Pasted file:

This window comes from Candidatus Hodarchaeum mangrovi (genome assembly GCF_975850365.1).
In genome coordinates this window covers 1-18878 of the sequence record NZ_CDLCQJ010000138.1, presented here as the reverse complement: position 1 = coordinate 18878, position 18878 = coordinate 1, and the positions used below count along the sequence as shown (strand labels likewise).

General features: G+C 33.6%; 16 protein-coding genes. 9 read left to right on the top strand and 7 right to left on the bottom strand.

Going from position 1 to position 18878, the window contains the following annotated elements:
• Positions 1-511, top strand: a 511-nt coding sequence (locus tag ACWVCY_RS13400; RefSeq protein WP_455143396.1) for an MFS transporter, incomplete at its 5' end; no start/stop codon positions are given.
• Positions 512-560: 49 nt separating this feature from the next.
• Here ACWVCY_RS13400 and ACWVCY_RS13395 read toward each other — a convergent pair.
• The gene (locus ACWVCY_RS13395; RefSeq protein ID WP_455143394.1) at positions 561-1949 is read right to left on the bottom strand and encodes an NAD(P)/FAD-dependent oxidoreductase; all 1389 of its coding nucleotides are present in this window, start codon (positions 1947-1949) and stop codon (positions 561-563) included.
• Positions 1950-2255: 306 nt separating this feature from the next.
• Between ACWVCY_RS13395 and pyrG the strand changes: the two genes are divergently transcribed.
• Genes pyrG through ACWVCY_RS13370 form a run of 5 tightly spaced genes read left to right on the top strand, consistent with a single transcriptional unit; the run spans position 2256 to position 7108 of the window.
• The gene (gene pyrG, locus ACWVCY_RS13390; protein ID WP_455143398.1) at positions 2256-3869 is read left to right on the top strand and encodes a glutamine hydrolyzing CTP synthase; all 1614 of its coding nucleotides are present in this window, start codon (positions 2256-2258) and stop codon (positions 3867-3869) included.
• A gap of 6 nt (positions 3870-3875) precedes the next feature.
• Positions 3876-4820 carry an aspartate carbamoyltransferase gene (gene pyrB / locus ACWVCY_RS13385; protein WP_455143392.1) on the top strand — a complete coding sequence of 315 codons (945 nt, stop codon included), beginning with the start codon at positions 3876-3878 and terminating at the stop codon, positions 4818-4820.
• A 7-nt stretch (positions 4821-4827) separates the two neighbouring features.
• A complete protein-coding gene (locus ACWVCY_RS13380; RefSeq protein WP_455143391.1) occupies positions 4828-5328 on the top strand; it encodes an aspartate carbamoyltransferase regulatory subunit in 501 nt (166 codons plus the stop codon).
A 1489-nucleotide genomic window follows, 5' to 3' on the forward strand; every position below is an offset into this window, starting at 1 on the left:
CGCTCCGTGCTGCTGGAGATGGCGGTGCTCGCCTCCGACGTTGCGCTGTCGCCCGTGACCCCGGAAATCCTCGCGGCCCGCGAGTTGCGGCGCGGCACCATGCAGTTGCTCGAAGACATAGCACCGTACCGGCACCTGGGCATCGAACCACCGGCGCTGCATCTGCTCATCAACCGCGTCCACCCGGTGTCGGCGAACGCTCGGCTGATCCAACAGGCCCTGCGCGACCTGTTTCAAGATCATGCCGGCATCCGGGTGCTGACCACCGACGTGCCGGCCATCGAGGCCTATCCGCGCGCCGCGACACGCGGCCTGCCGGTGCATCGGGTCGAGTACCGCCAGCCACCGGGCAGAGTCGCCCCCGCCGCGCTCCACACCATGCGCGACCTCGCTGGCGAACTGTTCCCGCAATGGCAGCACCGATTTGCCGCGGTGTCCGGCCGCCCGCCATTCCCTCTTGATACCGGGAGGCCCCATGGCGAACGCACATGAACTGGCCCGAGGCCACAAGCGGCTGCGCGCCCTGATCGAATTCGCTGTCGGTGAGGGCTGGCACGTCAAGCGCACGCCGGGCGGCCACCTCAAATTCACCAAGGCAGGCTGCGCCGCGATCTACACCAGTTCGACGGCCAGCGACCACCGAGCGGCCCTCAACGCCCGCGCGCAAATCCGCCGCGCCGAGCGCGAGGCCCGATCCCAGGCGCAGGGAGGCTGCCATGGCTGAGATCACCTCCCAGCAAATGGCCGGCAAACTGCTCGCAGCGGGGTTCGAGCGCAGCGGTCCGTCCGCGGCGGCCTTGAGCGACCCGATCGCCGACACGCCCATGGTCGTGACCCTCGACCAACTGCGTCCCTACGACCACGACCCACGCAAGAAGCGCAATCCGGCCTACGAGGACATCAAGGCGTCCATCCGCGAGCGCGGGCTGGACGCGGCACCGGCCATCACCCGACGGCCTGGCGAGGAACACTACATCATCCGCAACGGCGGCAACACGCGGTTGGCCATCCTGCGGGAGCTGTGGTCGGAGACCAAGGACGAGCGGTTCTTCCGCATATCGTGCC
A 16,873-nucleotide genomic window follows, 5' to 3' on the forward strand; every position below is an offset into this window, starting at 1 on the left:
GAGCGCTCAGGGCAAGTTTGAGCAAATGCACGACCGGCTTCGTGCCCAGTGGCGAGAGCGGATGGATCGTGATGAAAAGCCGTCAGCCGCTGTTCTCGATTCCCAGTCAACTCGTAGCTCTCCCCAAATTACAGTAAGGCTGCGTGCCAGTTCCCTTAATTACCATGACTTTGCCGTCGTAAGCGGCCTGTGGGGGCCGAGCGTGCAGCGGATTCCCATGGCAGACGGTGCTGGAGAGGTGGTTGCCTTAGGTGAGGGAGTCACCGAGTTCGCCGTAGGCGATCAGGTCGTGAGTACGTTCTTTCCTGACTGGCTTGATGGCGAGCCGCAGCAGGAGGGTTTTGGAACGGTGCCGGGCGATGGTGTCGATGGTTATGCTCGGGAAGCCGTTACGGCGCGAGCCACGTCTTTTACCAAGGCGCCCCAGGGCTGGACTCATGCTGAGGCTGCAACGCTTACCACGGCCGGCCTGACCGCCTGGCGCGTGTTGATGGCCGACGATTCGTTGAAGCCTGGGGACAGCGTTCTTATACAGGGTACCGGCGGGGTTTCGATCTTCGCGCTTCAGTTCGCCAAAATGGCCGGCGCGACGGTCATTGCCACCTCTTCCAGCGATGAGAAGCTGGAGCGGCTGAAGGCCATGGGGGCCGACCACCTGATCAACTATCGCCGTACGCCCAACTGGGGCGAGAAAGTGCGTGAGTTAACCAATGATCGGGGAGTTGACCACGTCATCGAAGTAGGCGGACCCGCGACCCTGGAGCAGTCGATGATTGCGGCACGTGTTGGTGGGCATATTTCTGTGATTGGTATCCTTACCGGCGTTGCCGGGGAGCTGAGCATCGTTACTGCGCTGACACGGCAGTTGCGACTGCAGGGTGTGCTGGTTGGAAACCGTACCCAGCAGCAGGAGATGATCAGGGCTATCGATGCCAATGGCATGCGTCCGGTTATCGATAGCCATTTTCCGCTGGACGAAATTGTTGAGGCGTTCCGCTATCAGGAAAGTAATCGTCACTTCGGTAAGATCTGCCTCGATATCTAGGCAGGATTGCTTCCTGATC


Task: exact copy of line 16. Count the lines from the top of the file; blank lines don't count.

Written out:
• A complete protein-coding gene (locus ACWVCY_RS13380; RefSeq protein WP_455143391.1) occupies positions 4828-5328 on the top strand; it encodes an aspartate carbamoyltransferase regulatory subunit in 501 nt (166 codons plus the stop codon).